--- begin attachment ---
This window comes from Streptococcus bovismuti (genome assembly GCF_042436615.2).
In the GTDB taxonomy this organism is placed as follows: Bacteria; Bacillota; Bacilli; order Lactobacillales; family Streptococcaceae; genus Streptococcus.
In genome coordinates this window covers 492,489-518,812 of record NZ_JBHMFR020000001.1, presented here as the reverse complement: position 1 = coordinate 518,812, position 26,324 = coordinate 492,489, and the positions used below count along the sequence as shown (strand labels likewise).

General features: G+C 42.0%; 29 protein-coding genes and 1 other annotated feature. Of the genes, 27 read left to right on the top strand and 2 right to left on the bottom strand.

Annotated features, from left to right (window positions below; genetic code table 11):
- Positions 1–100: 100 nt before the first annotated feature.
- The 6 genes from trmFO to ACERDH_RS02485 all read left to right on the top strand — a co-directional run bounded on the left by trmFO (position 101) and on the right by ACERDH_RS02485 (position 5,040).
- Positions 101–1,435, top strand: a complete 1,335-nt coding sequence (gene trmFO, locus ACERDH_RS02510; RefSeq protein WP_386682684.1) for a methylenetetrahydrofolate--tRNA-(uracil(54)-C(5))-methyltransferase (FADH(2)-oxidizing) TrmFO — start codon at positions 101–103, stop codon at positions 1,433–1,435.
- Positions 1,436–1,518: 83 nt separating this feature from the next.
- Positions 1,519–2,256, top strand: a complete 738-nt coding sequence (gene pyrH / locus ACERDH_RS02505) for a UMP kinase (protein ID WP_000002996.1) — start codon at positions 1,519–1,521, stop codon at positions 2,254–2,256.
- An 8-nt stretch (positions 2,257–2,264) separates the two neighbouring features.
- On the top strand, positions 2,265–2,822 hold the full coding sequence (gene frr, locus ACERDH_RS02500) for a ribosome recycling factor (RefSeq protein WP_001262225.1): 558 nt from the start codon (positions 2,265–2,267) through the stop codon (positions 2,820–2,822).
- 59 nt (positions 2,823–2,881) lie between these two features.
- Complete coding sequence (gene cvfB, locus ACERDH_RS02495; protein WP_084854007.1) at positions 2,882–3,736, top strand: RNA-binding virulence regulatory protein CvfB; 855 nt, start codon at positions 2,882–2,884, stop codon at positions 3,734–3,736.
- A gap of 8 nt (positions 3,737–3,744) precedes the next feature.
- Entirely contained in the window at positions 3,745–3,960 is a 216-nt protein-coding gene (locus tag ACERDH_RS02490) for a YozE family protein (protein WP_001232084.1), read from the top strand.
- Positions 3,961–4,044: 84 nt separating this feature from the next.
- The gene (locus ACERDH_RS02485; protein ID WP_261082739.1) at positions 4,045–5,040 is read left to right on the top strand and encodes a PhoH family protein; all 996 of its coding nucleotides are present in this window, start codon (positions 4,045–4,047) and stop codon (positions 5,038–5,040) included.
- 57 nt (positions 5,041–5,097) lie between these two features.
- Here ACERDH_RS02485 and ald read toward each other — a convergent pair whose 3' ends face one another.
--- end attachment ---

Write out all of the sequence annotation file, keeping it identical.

This window comes from Streptococcus bovismuti (genome assembly GCF_042436615.2).
In the GTDB taxonomy this organism is placed as follows: Bacteria; Bacillota; Bacilli; order Lactobacillales; family Streptococcaceae; genus Streptococcus.
In genome coordinates this window covers 492,489-518,812 of record NZ_JBHMFR020000001.1, presented here as the reverse complement: position 1 = coordinate 518,812, position 26,324 = coordinate 492,489, and the positions used below count along the sequence as shown (strand labels likewise).

General features: G+C 42.0%; 29 protein-coding genes and 1 other annotated feature. Of the genes, 27 read left to right on the top strand and 2 right to left on the bottom strand.

Annotated features, from left to right (window positions below; genetic code table 11):
- Positions 1–100: 100 nt before the first annotated feature.
- The 6 genes from trmFO to ACERDH_RS02485 all read left to right on the top strand — a co-directional run bounded on the left by trmFO (position 101) and on the right by ACERDH_RS02485 (position 5,040).
- Positions 101–1,435, top strand: a complete 1,335-nt coding sequence (gene trmFO, locus ACERDH_RS02510; RefSeq protein WP_386682684.1) for a methylenetetrahydrofolate--tRNA-(uracil(54)-C(5))-methyltransferase (FADH(2)-oxidizing) TrmFO — start codon at positions 101–103, stop codon at positions 1,433–1,435.
- Positions 1,436–1,518: 83 nt separating this feature from the next.
- Positions 1,519–2,256, top strand: a complete 738-nt coding sequence (gene pyrH / locus ACERDH_RS02505) for a UMP kinase (protein ID WP_000002996.1) — start codon at positions 1,519–1,521, stop codon at positions 2,254–2,256.
- An 8-nt stretch (positions 2,257–2,264) separates the two neighbouring features.
- On the top strand, positions 2,265–2,822 hold the full coding sequence (gene frr, locus ACERDH_RS02500) for a ribosome recycling factor (RefSeq protein WP_001262225.1): 558 nt from the start codon (positions 2,265–2,267) through the stop codon (positions 2,820–2,822).
- 59 nt (positions 2,823–2,881) lie between these two features.
- Complete coding sequence (gene cvfB, locus ACERDH_RS02495; protein WP_084854007.1) at positions 2,882–3,736, top strand: RNA-binding virulence regulatory protein CvfB; 855 nt, start codon at positions 2,882–2,884, stop codon at positions 3,734–3,736.
- A gap of 8 nt (positions 3,737–3,744) precedes the next feature.
- Entirely contained in the window at positions 3,745–3,960 is a 216-nt protein-coding gene (locus tag ACERDH_RS02490) for a YozE family protein (protein WP_001232084.1), read from the top strand.
- Positions 3,961–4,044: 84 nt separating this feature from the next.
- The gene (locus ACERDH_RS02485; protein ID WP_261082739.1) at positions 4,045–5,040 is read left to right on the top strand and encodes a PhoH family protein; all 996 of its coding nucleotides are present in this window, start codon (positions 4,045–4,047) and stop codon (positions 5,038–5,040) included.
- 57 nt (positions 5,041–5,097) lie between these two features.
- Here ACERDH_RS02485 and ald read toward each other — a convergent pair whose 3' ends face one another.